A prospective study of breastfeeding intentions of healthy weight and overweight women as predictors of breastfeeding outcomes.Midwifery 2017; 53:20-27M
Women with a higher BMI are at increased risk of breastfeeding for a shorter duration, however it is unclear if weight status itself or other factors such as feeding intentions are responsible for early breastfeeding cessation. The aim of this study was determine the influence of maternal pre-pregnancy weight status on infant feeding intentions during pregnancy using a validated scale and assess whether high intentions to exclusively breastfeed measured during pregnancy predicted feeding mode at discharge and at 4 months postpartum in both healthy weight (Hwt) (BMI< 25kg/m2) and overweight (Owt)(BMI > 25kg/m2) women.
This prospective, observational study commenced when participants were <20 weeks gestation, continuing until four months post partum. Self-administered questionnaires assessed pre-pregnancy weight, infant feeding intentions at 36 weeks gestation, and breastfeeding practices at hospital discharge and 4 months postpartum. Hospital records provided details of delivery mode, gestation and breastfeeding during hospital stay. Binary logistic regression analyses were used to compare weight groups on the breastfeeding beliefs and practices adjusting for selected covariates PARTICIPANTS AND SETTING: A consecutive sample of pregnant women (n = 715) were recruited from an Australian metropolitan hospital between August 2010 and January 2011. All women <20 weeks gestation were eligible unless they had pre-existing Type 1 or 2 diabetes or insufficient English language skills to complete questionnaires.
MEASUREMENTS AND FINDINGS
Of 715 women recruited, 402 had complete data at 4 months post-partum. There were no differences in high breastfeeding intentions (66% vs 53%, p = 0.10) or initiation (96% vs. 98%, p = 0.33) between Hwt and Owt women. Owt women were less likely to be exclusively breastfeeding at hospital discharge AOR [95%CI] 0.57 [0.33,0.98] and 4 months post-partum 0.62 [0.40,0.97]. High intention to breastfeed was positively associated with exclusively/fully breastfeeding at hospital discharge in Hwt 3.24 [1.52,6.89] but not Owt women 1.73 [0.75,4.00] and 4 months post partum in both weight groups (Hwt 4.1 [2.4-7.2], Owt 6.5 [2.9-14.3]).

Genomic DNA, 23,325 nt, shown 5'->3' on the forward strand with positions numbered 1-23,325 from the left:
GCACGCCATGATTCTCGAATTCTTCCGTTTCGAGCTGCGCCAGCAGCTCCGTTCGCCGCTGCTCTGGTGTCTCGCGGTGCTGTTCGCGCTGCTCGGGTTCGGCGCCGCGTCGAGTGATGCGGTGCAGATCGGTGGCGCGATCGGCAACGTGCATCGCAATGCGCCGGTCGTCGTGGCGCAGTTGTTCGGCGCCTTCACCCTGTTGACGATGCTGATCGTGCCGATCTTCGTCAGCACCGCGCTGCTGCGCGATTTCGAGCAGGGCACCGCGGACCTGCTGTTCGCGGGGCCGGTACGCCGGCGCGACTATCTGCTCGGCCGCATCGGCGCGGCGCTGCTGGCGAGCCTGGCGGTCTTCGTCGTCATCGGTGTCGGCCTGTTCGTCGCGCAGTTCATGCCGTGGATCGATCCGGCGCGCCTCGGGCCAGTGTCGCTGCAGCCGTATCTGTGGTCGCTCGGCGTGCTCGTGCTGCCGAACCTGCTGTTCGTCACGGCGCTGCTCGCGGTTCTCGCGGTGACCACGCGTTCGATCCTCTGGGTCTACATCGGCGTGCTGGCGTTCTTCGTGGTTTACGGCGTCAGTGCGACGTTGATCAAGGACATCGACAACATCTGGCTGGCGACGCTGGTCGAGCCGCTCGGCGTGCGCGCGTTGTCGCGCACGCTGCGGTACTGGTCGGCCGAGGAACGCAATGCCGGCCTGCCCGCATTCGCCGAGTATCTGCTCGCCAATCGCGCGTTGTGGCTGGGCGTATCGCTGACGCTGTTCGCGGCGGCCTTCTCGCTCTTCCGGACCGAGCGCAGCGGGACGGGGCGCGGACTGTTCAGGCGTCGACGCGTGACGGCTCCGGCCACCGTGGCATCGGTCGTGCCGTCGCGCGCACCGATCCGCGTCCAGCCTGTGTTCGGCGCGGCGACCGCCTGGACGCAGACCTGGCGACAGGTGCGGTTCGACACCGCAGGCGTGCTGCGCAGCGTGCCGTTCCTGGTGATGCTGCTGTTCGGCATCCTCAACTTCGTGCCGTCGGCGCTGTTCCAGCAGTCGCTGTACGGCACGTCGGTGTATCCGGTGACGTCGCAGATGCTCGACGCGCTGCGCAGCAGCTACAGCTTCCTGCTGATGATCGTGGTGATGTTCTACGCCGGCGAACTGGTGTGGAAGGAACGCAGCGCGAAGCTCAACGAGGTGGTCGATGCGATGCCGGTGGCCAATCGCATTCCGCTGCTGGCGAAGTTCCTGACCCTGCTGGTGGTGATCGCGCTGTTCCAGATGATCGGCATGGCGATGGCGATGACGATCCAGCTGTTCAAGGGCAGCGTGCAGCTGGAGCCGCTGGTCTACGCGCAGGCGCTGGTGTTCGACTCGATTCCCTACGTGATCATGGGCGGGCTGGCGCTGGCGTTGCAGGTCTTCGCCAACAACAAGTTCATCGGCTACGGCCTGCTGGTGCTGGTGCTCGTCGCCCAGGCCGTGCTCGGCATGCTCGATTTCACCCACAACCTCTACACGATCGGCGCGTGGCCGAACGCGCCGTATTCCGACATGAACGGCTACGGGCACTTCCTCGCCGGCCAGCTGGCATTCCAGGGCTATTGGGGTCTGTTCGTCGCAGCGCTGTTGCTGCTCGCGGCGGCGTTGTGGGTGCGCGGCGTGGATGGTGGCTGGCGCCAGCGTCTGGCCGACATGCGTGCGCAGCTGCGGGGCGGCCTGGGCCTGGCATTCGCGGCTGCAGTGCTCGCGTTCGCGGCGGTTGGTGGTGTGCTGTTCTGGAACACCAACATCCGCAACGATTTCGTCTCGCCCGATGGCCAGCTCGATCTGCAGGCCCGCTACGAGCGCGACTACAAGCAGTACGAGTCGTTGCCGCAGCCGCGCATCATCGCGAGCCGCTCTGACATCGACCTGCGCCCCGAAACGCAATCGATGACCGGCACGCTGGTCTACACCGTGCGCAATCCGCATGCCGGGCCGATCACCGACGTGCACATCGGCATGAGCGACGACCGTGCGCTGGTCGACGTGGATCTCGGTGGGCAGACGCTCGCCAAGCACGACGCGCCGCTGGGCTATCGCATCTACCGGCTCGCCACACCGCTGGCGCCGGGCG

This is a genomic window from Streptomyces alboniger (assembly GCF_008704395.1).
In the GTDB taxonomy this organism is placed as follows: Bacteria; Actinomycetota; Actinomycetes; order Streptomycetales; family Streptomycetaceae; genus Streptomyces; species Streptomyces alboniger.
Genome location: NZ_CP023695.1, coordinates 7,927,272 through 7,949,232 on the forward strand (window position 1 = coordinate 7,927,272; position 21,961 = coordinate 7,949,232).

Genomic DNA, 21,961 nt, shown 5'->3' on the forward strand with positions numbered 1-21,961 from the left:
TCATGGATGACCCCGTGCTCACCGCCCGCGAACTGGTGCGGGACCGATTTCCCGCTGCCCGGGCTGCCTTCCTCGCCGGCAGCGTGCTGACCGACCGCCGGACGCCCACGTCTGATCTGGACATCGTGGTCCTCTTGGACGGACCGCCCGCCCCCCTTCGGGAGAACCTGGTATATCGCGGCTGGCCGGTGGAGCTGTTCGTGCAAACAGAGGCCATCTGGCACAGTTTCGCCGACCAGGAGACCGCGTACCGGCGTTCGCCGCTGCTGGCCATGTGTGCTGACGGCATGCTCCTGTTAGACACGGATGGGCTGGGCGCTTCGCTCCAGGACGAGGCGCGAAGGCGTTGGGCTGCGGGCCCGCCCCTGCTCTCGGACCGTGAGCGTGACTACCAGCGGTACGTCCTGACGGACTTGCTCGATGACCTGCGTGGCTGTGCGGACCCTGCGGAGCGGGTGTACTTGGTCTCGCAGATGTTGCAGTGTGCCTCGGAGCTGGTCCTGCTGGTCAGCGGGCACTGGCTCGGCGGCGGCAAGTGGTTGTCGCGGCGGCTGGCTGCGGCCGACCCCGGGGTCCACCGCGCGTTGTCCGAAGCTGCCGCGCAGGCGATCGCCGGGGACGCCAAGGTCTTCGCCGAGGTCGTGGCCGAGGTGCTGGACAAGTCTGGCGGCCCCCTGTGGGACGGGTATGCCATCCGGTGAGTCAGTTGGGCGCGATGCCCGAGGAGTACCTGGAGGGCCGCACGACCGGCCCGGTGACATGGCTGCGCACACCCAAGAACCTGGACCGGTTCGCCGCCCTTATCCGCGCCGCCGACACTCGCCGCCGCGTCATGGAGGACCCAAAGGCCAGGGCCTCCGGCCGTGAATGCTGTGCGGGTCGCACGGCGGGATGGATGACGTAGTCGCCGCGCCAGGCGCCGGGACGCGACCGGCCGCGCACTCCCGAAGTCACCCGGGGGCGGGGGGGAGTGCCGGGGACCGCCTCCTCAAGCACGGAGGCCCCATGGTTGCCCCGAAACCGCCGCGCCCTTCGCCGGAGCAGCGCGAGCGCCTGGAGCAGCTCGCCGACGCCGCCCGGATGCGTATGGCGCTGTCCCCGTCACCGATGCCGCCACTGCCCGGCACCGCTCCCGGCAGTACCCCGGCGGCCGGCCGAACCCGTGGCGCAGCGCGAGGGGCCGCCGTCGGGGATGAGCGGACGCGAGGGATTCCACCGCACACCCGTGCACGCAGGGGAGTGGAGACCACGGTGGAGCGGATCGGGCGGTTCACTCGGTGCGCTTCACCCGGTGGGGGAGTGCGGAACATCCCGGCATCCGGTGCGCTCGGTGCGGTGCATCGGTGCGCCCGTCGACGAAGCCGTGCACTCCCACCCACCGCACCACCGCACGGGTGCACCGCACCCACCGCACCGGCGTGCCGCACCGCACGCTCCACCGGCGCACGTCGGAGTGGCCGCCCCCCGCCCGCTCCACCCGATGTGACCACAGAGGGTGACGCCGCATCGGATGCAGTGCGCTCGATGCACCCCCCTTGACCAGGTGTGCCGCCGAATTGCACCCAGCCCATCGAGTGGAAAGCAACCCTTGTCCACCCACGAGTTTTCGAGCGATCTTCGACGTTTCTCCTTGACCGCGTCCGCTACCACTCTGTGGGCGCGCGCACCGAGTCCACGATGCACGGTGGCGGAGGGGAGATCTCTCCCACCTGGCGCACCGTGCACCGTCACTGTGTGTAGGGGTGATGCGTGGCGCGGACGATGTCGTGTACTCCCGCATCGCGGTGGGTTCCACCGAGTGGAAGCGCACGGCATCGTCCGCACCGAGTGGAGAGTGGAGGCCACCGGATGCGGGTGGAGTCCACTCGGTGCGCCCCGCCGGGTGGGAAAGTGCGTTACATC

Healthy and overweight women appear to have similar antenatal intentions for infant feeding but overweight mothers are less likely to be exclusive breastfeeding at hospital discharge. High antenatal intentions for breastfeeding are related to exclusively/fully breastfeeding at 4 months post partum in both healthy and overweight women.
IMPLICATIONS FOR PRACTICE
Investigation of early hospital practices that support and hinder the establishment of successful breastfeeding in overweight mothers may help to identify effective strategies to protect breastfeeding relationships between mother-infant dyads, particularly those who have experienced a caesarean delivery.